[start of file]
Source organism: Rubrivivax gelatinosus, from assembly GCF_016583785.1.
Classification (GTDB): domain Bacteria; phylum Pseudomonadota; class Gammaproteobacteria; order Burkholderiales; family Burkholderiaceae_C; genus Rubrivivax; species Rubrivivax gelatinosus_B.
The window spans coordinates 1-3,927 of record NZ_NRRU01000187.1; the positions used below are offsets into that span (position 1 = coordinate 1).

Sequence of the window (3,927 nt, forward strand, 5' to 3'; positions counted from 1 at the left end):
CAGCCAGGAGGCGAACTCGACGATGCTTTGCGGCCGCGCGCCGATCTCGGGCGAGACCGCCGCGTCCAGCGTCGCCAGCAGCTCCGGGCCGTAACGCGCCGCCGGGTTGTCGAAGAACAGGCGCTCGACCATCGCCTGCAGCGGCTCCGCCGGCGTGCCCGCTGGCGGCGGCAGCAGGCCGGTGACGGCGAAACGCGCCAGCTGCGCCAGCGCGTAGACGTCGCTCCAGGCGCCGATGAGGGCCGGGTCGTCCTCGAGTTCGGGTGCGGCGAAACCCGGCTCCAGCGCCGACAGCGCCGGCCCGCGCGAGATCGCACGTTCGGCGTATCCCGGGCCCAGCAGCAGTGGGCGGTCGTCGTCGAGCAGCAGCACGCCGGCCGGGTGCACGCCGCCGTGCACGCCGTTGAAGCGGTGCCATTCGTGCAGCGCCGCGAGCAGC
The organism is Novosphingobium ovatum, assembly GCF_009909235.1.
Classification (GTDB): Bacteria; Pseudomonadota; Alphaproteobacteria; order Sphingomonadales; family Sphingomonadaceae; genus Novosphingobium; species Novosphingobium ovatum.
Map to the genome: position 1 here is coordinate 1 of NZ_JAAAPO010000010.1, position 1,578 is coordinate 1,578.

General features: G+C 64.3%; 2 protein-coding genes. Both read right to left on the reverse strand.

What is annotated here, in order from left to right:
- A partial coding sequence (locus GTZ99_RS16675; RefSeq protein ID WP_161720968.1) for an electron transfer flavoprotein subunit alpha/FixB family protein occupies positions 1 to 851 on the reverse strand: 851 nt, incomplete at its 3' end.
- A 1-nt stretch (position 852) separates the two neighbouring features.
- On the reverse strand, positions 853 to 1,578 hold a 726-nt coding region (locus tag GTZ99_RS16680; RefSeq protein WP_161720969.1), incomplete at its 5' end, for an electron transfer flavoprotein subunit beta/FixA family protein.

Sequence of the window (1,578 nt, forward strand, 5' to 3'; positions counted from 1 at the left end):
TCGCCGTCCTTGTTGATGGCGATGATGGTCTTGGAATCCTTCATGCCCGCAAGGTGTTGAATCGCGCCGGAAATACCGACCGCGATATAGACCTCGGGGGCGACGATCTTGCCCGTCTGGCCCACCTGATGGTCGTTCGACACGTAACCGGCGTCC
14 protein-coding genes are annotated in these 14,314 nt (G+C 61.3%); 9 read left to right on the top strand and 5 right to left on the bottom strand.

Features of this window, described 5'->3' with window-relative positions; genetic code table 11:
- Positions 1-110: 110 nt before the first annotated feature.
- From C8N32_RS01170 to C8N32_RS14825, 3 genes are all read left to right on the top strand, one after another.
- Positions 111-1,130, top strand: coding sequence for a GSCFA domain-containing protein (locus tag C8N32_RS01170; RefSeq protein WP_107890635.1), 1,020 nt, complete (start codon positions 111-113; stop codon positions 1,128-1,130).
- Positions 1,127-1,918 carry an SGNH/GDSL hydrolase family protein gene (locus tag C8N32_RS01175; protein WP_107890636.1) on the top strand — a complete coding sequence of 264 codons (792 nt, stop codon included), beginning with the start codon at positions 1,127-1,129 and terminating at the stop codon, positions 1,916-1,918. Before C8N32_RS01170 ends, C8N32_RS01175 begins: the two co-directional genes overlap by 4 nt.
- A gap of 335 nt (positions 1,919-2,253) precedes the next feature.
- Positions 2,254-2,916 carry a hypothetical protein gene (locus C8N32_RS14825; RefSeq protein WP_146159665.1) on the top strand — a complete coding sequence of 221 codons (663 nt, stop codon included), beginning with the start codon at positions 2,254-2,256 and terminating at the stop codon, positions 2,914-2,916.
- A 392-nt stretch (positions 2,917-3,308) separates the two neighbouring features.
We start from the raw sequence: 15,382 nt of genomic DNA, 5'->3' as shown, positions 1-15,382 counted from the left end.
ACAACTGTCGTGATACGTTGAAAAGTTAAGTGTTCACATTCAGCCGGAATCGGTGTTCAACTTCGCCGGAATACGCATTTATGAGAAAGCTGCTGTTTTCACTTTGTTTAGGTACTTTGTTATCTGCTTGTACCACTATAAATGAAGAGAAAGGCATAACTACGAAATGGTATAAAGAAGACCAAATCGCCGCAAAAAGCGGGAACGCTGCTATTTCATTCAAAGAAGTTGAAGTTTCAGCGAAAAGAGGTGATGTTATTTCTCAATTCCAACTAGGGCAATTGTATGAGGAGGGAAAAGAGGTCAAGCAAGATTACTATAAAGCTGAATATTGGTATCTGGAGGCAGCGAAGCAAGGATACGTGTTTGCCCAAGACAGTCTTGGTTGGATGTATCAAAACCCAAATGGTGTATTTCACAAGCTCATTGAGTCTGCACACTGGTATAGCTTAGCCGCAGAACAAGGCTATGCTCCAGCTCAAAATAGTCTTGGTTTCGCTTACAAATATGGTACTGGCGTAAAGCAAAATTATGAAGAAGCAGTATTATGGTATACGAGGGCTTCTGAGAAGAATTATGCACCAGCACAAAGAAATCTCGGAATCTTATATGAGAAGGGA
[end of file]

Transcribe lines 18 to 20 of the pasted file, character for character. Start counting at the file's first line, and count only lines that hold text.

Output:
- Positions 1-110: 110 nt before the first annotated feature.
- From C8N32_RS01170 to C8N32_RS14825, 3 genes are all read left to right on the top strand, one after another.
- Positions 111-1,130, top strand: coding sequence for a GSCFA domain-containing protein (locus tag C8N32_RS01170; RefSeq protein WP_107890635.1), 1,020 nt, complete (start codon positions 111-113; stop codon positions 1,128-1,130).